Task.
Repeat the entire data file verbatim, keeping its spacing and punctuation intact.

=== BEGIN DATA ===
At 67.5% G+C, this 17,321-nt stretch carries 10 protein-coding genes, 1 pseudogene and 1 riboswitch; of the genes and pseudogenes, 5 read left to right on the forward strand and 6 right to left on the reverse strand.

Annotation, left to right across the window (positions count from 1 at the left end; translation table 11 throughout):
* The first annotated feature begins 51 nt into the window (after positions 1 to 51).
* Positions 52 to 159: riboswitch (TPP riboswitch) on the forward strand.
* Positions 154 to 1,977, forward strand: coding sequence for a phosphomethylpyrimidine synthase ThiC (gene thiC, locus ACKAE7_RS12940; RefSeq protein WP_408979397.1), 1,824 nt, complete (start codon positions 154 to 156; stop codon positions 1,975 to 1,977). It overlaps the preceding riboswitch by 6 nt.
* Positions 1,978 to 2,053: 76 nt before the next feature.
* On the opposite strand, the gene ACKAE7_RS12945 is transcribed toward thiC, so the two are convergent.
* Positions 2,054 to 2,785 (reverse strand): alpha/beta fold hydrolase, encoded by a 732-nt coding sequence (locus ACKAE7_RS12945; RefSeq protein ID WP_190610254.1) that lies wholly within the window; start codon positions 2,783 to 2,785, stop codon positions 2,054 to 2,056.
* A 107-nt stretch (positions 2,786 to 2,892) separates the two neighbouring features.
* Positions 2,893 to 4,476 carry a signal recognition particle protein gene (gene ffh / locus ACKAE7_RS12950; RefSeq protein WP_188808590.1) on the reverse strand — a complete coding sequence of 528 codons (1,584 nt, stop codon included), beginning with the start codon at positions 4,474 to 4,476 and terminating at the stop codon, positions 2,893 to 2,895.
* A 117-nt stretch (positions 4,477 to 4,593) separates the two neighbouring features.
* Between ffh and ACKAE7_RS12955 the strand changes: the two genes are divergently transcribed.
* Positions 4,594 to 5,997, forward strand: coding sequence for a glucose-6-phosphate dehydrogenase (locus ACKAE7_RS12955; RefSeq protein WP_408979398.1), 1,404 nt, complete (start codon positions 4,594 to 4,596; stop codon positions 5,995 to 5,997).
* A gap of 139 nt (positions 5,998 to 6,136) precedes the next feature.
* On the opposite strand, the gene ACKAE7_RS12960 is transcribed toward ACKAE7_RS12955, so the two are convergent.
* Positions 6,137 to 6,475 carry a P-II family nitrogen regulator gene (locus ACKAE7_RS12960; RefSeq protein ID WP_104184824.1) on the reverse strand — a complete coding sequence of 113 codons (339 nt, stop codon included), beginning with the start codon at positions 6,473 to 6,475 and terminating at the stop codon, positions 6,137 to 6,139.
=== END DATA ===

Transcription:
At 67.5% G+C, this 17,321-nt stretch carries 10 protein-coding genes, 1 pseudogene and 1 riboswitch; of the genes and pseudogenes, 5 read left to right on the forward strand and 6 right to left on the reverse strand.

Annotation, left to right across the window (positions count from 1 at the left end; translation table 11 throughout):
* The first annotated feature begins 51 nt into the window (after positions 1 to 51).
* Positions 52 to 159: riboswitch (TPP riboswitch) on the forward strand.
* Positions 154 to 1,977, forward strand: coding sequence for a phosphomethylpyrimidine synthase ThiC (gene thiC, locus ACKAE7_RS12940; RefSeq protein WP_408979397.1), 1,824 nt, complete (start codon positions 154 to 156; stop codon positions 1,975 to 1,977). It overlaps the preceding riboswitch by 6 nt.
* Positions 1,978 to 2,053: 76 nt before the next feature.
* On the opposite strand, the gene ACKAE7_RS12945 is transcribed toward thiC, so the two are convergent.
* Positions 2,054 to 2,785 (reverse strand): alpha/beta fold hydrolase, encoded by a 732-nt coding sequence (locus ACKAE7_RS12945; RefSeq protein ID WP_190610254.1) that lies wholly within the window; start codon positions 2,783 to 2,785, stop codon positions 2,054 to 2,056.
* A 107-nt stretch (positions 2,786 to 2,892) separates the two neighbouring features.
* Positions 2,893 to 4,476 carry a signal recognition particle protein gene (gene ffh / locus ACKAE7_RS12950; RefSeq protein WP_188808590.1) on the reverse strand — a complete coding sequence of 528 codons (1,584 nt, stop codon included), beginning with the start codon at positions 4,474 to 4,476 and terminating at the stop codon, positions 2,893 to 2,895.
* A 117-nt stretch (positions 4,477 to 4,593) separates the two neighbouring features.
* Between ffh and ACKAE7_RS12955 the strand changes: the two genes are divergently transcribed.
* Positions 4,594 to 5,997, forward strand: coding sequence for a glucose-6-phosphate dehydrogenase (locus ACKAE7_RS12955; RefSeq protein WP_408979398.1), 1,404 nt, complete (start codon positions 4,594 to 4,596; stop codon positions 5,995 to 5,997).
* A gap of 139 nt (positions 5,998 to 6,136) precedes the next feature.
* On the opposite strand, the gene ACKAE7_RS12960 is transcribed toward ACKAE7_RS12955, so the two are convergent.
* Positions 6,137 to 6,475 carry a P-II family nitrogen regulator gene (locus ACKAE7_RS12960; RefSeq protein ID WP_104184824.1) on the reverse strand — a complete coding sequence of 113 codons (339 nt, stop codon included), beginning with the start codon at positions 6,473 to 6,475 and terminating at the stop codon, positions 6,137 to 6,139.